Golubac Fort Serbia

Discover the history of Golubac Fortress: a historical journey

Onderwerpen in dit artikel

As soon as you take a step closer to the GOLUBAC FORTRESS in Serbia you feel the rich history of this fortress and how impressive it is to visit such a well-preserved phenomenon. Dating back to the 14th century, this magnificent fortress stands high atop a steep cliff overlooking the Danube River.


From the first written sources from 1337, the town of Golubac was in the possession of the Hungarians, and after about 50 years it fell under Turkish rule. By a vassal agreement between despot Stefan Lazarevic and Bayazit, the city belonged to the Serbian despot. Stefan rebuilt and expanded it, and there was a civilian settlement in front of the fortress itself. Considering that Stefan had no children, his heir Đurađ Branković was obliged to return her to the Hungarian king in exchange for his recognition as Stefan’s heir.

However, the commander of Golupac, Duke Jeremija, refused to hand over the fortress to the Hungarian king Zygmund, first trying to sell it to him, and finally selling it to the Ottomans.

The king was not reconciled to that decision and continued to attack her until his death. In the following period, the power of the Hungarians and the Ottomans alternated over the fortress. From the First Serbian Uprising, it became a Serbian city, and after its suppression, it returned to Ottoman hands and was under Serbian administration again from the Second Serbian Uprising.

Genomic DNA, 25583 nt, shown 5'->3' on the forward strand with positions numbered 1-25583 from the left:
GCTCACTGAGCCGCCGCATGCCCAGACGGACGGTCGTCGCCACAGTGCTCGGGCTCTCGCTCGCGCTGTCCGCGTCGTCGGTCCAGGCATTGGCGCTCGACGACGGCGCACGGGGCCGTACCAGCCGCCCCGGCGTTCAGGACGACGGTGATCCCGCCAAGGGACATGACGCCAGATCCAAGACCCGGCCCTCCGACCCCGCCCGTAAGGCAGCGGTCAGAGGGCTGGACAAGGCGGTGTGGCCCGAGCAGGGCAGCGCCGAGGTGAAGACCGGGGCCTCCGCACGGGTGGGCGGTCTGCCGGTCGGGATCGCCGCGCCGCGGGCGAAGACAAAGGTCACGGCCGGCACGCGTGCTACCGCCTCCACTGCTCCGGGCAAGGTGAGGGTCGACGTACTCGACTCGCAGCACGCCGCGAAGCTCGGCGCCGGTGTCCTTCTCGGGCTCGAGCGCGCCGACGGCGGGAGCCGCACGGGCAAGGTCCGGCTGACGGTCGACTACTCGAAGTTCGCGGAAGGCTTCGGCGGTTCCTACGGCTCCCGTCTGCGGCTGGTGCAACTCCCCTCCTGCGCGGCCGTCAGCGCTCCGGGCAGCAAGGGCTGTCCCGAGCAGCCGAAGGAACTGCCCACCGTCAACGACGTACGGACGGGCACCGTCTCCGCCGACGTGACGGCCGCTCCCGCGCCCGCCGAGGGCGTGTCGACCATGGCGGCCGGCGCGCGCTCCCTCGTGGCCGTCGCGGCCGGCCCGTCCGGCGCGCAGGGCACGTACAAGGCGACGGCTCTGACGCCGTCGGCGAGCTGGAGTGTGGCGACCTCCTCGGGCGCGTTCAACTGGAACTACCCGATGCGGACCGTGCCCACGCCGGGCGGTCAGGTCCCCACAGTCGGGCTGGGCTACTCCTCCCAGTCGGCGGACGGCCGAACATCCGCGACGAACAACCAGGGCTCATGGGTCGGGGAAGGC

There are many legends about this fortress, and the most popular one says…

There was a certain Ottoman emperor who married a princess from those parts but she was in love with someone else. The jealous husband imprisoned the wife in the highest tower known as Hat Tower where only pigeons kept her company. But even that was not enough for him, wanting her to repent, he tied her up on the water border between Serbia and Romania, but she was fed and watered by pigeons as a sign of gratitude. Legend has it that the spirit of the princess still returns to that same spot when pigeons land there.

Golubac Fortress Today

Today no wars are fought over the fortress and it has been fully restored. Only footsteps you now hear within the walls of the fortress are those of the tourists.

The town of Golubac has just 2,000 inhabitants, but the Danube here is at its widest point by as much as 6 km. When driving into Golubac, you would almost think you saw a sea. As a result, this town has a Mediterranean feel and look and is different from the other towns we visited in Serbia.